At the end of September, amidst its usual flurry of fall hardware announcements, Amazon debuted two especially futuristic products within five days of each other. The first is a small autonomous surveillance drone, Ring Always Home Cam, that waits patiently inside a charging dock to eventually rise up and fly around your house, checking whether you left the stove on or investigating potential burglaries. The second is a palm recognition scanner, Amazon One, that the company is piloting at two of its grocery stores in Seattle as a mechanism for faster entry and checkout. Both products aim to make security and authentication more convenient--but for privacy-conscious consumers, they also raise red flags. Amazon's latest data-hungry innovations are not launching in a vacuum.
DNA and RNA have been compared to "instruction manuals" containing the information needed for living "machines" to operate. But while electronic machines like computers and robots are designed from the ground up to serve a specific purpose, biological organisms are governed by a much messier, more complex set of functions that lack the predictability of binary code. Inventing new solutions to biological problems requires teasing apart seemingly intractable variables--a task that is daunting to even the most intrepid human brains. Two teams of scientists from the Wyss Institute at Harvard University and the Massachusetts Institute of Technology have devised pathways around this roadblock by going beyond human brains; they developed a set of machine learning algorithms that can analyze reams of RNA-based "toehold" sequences and predict which ones will be most effective at sensing and responding to a desired target sequence. As reported in two papers published concurrently today in Nature Communications, the algorithms could be generalizable to other problems in synthetic biology as well, and could accelerate the development of biotechnology tools to improve science and medicine and help save lives.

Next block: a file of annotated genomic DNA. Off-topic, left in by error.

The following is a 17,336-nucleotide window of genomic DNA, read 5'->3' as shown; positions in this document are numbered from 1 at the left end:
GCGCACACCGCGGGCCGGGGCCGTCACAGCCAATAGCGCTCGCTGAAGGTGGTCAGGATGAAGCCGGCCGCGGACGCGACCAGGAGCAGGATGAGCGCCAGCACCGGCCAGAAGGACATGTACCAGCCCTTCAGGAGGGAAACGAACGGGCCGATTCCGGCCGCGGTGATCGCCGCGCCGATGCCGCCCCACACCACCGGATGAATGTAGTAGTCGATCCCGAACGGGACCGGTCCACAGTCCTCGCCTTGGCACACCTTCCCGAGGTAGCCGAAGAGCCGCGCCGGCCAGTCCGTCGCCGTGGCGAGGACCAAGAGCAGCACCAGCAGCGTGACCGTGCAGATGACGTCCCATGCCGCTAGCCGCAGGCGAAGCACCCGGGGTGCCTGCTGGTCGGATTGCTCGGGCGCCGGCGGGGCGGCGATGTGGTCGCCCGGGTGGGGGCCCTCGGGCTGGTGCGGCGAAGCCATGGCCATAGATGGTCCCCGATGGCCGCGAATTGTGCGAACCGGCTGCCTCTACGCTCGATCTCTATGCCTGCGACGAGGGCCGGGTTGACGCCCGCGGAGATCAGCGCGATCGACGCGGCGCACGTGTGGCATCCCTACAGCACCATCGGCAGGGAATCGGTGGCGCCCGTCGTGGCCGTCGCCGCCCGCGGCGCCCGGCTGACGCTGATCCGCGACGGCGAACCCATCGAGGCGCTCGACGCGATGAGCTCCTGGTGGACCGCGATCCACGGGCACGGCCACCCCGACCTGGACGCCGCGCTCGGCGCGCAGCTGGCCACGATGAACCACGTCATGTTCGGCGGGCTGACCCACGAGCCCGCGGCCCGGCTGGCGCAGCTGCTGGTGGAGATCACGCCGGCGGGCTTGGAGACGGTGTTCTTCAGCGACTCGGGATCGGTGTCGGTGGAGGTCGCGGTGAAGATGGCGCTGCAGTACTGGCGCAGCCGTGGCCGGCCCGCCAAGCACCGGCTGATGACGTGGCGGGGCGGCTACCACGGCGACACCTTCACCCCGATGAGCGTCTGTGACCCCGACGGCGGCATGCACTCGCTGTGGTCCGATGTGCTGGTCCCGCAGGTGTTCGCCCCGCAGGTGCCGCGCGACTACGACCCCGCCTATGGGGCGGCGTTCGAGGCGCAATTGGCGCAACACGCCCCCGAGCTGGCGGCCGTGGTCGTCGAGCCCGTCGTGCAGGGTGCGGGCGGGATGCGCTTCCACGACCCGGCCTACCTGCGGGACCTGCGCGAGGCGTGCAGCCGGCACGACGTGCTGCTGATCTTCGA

Work by Wyss Core Faculty member Peng Yin in collaboration with Collins and others has demonstrated that different toehold switches can be combined to compute the presence of multiple "triggers," similar to a computer's logic board. DNA and RNA have been compared to "instruction manuals" containing the information needed for living "machines" to operate. But while electronic machines like computers and robots are designed from the ground up to serve a specific purpose, biological organisms are governed by a much messier, more complex set of functions that lack the predictability of binary code. Inventing new solutions to biological problems requires teasing apart seemingly intractable variables -- a task that is daunting to even the most intrepid human brains. Two teams of scientists from the Wyss Institute at Harvard University and the Massachusetts Institute of Technology have devised pathways around this roadblock by going beyond human brains; they developed a set of machine learning algorithms that can analyze reams of RNA-based "toehold" sequences and predict which ones will be most effective at sensing and responding to a desired target sequence.
You are free to share this article under the Attribution 4.0 International license. A new deep learning-based tool called Metabolic Translator may soon give researchers a better handle on how drugs in development will perform in the human body. When you take a medication, you want to know precisely what it does. Pharmaceutical companies go through extensive testing to ensure that you do. Metabolic Translator, a computational tool that predicts metabolites, the products of interactions between small molecules like drugs and enzymes could help improve the process. The new tool takes advantage of deep-learning methods and the availability of massive reaction datasets to give developers a broad picture of what a drug will do.
Now a new investigation from Human Rights Watch has found that not only are children regularly added to CONARC, but the database also powers a live facial recognition system in Buenos Aires deployed by the city government. This makes the system likely the first known instance of its kind being used to hunt down kids suspected of criminal activity. "It's completely outrageous," says Hye Jung Han, a children's rights advocate at Human Rights Watch, who led the research. Buenos Aires first began trialing live facial recognition on April 24, 2019. Implemented without any public consultation, the system sparked immediate resistance.